Long term, experts are divided, with about 40% predicting recession. If recession occurs at the same time as rising inflation (stagflation), normally bond friendly news will have less than normal impact on rates. As for now, the mood is "wait and see."

Another Slow News Day

Not much change from Monday...

Stocks are down currently as a result of Target's sales numbers and the Case-Shiller Price index showing the largest decrease in home prices in 6 years.

Bonds are trading fairly flat to slightly improved this morning with the FNMA 30 yr 6.0% coupon at 101.03 Bid price.

30 year fixed PAR NOTE rate : 5.75% -5.875%

Lock Comment:

Decreased trading volume over the holiday season opens the door for volatility. So changes that wouldn't normally have a big impact on markets can have a much bigger impact over the next week. Durable Goods, Jobless Claims, and Consumer Confidence will all be released tomorrow. If these are weak, we could get a nice rate improvement. But the opposite is just as true. Float with Caution. Keep an eye on stocks today. As for tomorrow, if you think the reports might be weaker than expected, keep floating. Even if bond prices push lower yet again tomorrow, technical factors would indicate that prices will "see-saw" back up, even if they continue to trend down.


Durable Goods Orders were down more than expected at +0.1% (expectations were +3.0%). This is bond-friendly news as is signals a potential slow down in the manufacturing sector. When the revised numbers from this report are released in roughly two weeks, this sentiment could change or be reinforced.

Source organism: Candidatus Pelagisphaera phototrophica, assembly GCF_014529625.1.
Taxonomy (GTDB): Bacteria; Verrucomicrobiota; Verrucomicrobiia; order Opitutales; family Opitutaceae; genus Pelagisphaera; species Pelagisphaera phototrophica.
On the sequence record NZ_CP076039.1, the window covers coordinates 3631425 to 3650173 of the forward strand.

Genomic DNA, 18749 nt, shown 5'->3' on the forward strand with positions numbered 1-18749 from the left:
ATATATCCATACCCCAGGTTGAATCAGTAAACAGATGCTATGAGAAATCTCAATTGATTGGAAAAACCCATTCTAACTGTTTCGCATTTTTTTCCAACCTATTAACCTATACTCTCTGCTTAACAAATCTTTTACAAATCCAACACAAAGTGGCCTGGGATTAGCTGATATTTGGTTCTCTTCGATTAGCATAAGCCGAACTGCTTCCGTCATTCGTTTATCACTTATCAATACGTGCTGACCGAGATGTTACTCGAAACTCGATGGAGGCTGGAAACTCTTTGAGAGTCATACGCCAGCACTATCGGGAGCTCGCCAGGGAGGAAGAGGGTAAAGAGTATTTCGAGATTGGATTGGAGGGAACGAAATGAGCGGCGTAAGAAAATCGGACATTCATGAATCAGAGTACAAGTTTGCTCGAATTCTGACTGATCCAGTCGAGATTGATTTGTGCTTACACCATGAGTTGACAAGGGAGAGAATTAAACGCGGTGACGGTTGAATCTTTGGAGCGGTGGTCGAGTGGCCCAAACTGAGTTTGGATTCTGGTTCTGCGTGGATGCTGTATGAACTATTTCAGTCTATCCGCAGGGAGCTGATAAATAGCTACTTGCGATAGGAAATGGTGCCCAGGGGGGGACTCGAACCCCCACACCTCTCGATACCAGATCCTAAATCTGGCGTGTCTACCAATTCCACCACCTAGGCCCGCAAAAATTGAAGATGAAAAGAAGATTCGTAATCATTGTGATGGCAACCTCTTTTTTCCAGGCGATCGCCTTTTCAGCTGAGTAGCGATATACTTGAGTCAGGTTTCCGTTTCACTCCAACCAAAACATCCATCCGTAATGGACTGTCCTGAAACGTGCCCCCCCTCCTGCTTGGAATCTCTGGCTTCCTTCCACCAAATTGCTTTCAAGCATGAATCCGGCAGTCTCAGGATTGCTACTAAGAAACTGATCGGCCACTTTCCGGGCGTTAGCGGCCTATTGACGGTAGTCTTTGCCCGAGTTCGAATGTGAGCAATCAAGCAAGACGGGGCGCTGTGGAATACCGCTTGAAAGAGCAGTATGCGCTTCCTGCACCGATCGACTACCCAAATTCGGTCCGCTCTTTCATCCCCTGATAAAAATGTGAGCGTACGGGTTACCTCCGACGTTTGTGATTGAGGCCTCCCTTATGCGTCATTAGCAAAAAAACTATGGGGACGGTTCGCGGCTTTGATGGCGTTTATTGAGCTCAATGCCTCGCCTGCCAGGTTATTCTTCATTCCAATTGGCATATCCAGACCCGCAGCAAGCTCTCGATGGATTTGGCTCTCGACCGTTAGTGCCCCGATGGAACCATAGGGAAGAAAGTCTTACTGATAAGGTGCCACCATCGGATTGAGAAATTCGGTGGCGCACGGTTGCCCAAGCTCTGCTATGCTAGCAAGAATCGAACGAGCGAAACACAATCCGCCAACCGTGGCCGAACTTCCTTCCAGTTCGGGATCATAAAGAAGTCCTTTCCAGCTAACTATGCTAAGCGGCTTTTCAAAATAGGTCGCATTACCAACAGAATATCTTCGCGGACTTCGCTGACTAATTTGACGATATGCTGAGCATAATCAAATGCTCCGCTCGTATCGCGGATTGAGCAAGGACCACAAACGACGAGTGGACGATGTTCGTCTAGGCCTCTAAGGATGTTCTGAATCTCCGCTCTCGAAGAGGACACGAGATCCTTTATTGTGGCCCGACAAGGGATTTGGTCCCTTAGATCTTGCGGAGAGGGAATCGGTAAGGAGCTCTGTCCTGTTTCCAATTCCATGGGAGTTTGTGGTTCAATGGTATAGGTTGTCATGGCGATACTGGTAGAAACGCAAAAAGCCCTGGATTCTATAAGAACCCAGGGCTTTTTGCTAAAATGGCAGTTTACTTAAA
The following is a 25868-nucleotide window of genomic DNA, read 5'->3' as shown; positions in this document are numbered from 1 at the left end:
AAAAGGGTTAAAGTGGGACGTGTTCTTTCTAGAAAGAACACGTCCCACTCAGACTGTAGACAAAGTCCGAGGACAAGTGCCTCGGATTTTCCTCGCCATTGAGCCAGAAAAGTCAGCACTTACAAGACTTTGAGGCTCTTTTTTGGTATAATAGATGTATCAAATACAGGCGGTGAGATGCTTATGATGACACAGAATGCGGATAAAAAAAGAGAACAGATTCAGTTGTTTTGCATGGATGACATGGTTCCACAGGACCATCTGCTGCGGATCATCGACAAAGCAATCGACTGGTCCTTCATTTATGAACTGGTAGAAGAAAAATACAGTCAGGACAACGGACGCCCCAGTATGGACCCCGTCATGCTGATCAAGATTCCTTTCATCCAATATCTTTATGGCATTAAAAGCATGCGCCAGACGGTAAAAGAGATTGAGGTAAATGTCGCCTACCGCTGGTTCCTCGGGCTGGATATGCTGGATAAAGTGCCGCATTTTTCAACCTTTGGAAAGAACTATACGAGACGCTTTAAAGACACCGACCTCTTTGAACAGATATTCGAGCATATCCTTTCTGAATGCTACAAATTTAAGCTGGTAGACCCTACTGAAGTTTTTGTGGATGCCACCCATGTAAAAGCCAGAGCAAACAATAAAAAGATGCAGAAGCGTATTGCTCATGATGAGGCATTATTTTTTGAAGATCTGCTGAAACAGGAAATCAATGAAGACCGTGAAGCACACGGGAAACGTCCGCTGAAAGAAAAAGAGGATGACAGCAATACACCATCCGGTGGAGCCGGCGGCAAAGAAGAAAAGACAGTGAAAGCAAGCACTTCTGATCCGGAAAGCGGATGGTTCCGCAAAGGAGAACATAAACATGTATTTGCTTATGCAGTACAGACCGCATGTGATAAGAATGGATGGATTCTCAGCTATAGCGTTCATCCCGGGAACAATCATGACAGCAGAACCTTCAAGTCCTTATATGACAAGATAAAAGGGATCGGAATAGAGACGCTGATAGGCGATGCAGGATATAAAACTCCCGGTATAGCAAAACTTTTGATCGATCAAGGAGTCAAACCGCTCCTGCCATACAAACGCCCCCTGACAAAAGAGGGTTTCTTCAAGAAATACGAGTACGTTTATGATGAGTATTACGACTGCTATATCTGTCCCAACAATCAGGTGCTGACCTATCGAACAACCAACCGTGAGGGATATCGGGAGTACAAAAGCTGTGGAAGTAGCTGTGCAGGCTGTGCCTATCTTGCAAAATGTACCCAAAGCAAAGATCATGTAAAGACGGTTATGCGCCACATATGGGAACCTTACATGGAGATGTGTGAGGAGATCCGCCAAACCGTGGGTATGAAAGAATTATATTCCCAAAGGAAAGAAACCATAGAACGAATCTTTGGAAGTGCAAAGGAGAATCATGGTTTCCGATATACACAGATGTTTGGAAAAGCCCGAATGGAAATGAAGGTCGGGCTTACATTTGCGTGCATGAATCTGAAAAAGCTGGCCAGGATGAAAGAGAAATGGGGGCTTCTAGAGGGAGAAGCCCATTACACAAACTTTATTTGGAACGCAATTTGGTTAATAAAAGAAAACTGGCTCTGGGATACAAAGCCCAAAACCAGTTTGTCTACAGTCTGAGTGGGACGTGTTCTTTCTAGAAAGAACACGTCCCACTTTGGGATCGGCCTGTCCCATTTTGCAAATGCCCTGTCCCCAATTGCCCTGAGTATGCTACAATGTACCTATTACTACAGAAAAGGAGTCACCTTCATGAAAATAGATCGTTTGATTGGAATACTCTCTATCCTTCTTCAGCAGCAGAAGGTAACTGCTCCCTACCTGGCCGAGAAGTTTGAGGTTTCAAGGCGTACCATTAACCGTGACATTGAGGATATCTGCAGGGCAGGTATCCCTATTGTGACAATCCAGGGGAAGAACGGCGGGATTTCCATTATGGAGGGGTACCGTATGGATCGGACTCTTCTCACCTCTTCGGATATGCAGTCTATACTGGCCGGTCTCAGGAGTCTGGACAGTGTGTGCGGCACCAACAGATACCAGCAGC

Jobless claims were also up just slightly higher than expected. 349k as opposed to 343k. This isn't enough in and of itself to have an impact on rates, but the tepid reading fails to mitigate the impact of other reports.

One report that is mitigating the positive impact on the bond market is the consumer confidence report which came in at a higher than expected 88.6 (expected at 86.5). Strong consumer confidence means strong spending, which means strong economy, which means investors put money in stocks rather than bonds, which means bond prices go down, which mean mortgage rates go up.

As a result of all this info, bond prices are up this morning, countering a reasonable amount of the losses after yesterday's weakly bid 2 year treasury auction. 5.5% FNMA 30 yr coupon currently bid at 98 and 30/32nds. Mortgage rates should be slightly better than yesterday afternoon, closer to those of yesterday morning.

30 YEAR FIXED PAR NOTE RATE: 5.75%-5.875%

Lock Comment: Weak bidding on the 2 year treasury auction yesterday led to some weakness in the entire bond market. There is another auction today at 1pm EST. It should be a relatively safe risk to float until then, but keep an eye on the economic news. If the 5 year auction in weakly bid, lock ASAP.